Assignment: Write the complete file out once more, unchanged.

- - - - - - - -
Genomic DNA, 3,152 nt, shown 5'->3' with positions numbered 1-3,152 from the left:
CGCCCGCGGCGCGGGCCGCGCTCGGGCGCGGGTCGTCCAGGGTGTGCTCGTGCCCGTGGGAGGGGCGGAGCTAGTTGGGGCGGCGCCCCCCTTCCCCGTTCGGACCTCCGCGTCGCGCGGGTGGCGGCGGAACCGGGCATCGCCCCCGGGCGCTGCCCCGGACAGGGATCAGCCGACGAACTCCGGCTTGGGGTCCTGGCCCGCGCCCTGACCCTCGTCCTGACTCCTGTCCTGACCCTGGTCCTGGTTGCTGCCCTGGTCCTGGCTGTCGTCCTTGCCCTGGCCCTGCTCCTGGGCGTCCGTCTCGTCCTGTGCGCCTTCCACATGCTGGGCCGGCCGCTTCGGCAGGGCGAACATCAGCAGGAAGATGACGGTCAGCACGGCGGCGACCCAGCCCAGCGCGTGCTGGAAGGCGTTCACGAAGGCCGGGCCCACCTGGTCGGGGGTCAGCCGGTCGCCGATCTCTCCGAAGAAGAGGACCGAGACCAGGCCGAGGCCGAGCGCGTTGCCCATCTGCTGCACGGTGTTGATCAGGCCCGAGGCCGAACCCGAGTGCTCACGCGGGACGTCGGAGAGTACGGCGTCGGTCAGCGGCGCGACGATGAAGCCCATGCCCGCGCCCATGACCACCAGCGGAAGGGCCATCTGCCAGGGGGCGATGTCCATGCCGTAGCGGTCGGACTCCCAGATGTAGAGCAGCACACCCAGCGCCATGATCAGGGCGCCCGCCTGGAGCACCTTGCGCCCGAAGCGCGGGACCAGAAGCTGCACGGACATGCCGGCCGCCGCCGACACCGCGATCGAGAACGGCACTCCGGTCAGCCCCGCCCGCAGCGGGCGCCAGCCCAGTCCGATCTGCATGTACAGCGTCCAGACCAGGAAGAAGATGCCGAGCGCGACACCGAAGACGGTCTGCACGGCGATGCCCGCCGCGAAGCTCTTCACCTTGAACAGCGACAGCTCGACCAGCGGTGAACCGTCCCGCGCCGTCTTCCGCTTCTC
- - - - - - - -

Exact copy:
Genomic DNA, 3,152 nt, shown 5'->3' with positions numbered 1-3,152 from the left:
CGCCCGCGGCGCGGGCCGCGCTCGGGCGCGGGTCGTCCAGGGTGTGCTCGTGCCCGTGGGAGGGGCGGAGCTAGTTGGGGCGGCGCCCCCCTTCCCCGTTCGGACCTCCGCGTCGCGCGGGTGGCGGCGGAACCGGGCATCGCCCCCGGGCGCTGCCCCGGACAGGGATCAGCCGACGAACTCCGGCTTGGGGTCCTGGCCCGCGCCCTGACCCTCGTCCTGACTCCTGTCCTGACCCTGGTCCTGGTTGCTGCCCTGGTCCTGGCTGTCGTCCTTGCCCTGGCCCTGCTCCTGGGCGTCCGTCTCGTCCTGTGCGCCTTCCACATGCTGGGCCGGCCGCTTCGGCAGGGCGAACATCAGCAGGAAGATGACGGTCAGCACGGCGGCGACCCAGCCCAGCGCGTGCTGGAAGGCGTTCACGAAGGCCGGGCCCACCTGGTCGGGGGTCAGCCGGTCGCCGATCTCTCCGAAGAAGAGGACCGAGACCAGGCCGAGGCCGAGCGCGTTGCCCATCTGCTGCACGGTGTTGATCAGGCCCGAGGCCGAACCCGAGTGCTCACGCGGGACGTCGGAGAGTACGGCGTCGGTCAGCGGCGCGACGATGAAGCCCATGCCCGCGCCCATGACCACCAGCGGAAGGGCCATCTGCCAGGGGGCGATGTCCATGCCGTAGCGGTCGGACTCCCAGATGTAGAGCAGCACACCCAGCGCCATGATCAGGGCGCCCGCCTGGAGCACCTTGCGCCCGAAGCGCGGGACCAGAAGCTGCACGGACATGCCGGCCGCCGCCGACACCGCGATCGAGAACGGCACTCCGGTCAGCCCCGCCCGCAGCGGGCGCCAGCCCAGTCCGATCTGCATGTACAGCGTCCAGACCAGGAAGAAGATGCCGAGCGCGACACCGAAGACGGTCTGCACGGCGATGCCCGCCGCGAAGCTCTTCACCTTGAACAGCGACAGCTCGACCAGCGGTGAACCGTCCCGCGCCGTCTTCCGCTTCTC